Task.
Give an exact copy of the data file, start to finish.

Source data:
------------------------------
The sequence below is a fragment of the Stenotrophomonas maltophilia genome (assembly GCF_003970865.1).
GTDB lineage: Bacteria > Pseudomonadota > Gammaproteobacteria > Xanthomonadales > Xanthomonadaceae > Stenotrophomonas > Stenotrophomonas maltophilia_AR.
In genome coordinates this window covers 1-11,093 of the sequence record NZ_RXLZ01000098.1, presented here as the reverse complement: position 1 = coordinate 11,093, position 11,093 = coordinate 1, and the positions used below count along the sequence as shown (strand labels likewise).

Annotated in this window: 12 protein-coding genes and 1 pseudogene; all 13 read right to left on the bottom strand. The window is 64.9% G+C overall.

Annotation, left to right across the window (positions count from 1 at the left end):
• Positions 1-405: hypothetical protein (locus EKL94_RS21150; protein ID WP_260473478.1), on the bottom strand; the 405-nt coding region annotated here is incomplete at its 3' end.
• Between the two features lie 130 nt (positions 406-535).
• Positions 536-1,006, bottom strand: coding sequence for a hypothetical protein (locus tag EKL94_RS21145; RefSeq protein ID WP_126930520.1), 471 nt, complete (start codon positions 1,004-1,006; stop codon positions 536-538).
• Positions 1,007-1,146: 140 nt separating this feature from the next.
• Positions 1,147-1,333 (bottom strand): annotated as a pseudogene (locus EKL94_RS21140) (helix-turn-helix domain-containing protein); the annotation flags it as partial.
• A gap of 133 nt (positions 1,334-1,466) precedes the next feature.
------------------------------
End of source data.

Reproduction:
The sequence below is a fragment of the Stenotrophomonas maltophilia genome (assembly GCF_003970865.1).
GTDB lineage: Bacteria > Pseudomonadota > Gammaproteobacteria > Xanthomonadales > Xanthomonadaceae > Stenotrophomonas > Stenotrophomonas maltophilia_AR.
In genome coordinates this window covers 1-11,093 of the sequence record NZ_RXLZ01000098.1, presented here as the reverse complement: position 1 = coordinate 11,093, position 11,093 = coordinate 1, and the positions used below count along the sequence as shown (strand labels likewise).

Annotated in this window: 12 protein-coding genes and 1 pseudogene; all 13 read right to left on the bottom strand. The window is 64.9% G+C overall.

Annotation, left to right across the window (positions count from 1 at the left end):
• Positions 1-405: hypothetical protein (locus EKL94_RS21150; protein ID WP_260473478.1), on the bottom strand; the 405-nt coding region annotated here is incomplete at its 3' end.
• Between the two features lie 130 nt (positions 406-535).
• Positions 536-1,006, bottom strand: coding sequence for a hypothetical protein (locus tag EKL94_RS21145; RefSeq protein ID WP_126930520.1), 471 nt, complete (start codon positions 1,004-1,006; stop codon positions 536-538).
• Positions 1,007-1,146: 140 nt separating this feature from the next.
• Positions 1,147-1,333 (bottom strand): annotated as a pseudogene (locus EKL94_RS21140) (helix-turn-helix domain-containing protein); the annotation flags it as partial.
• A gap of 133 nt (positions 1,334-1,466) precedes the next feature.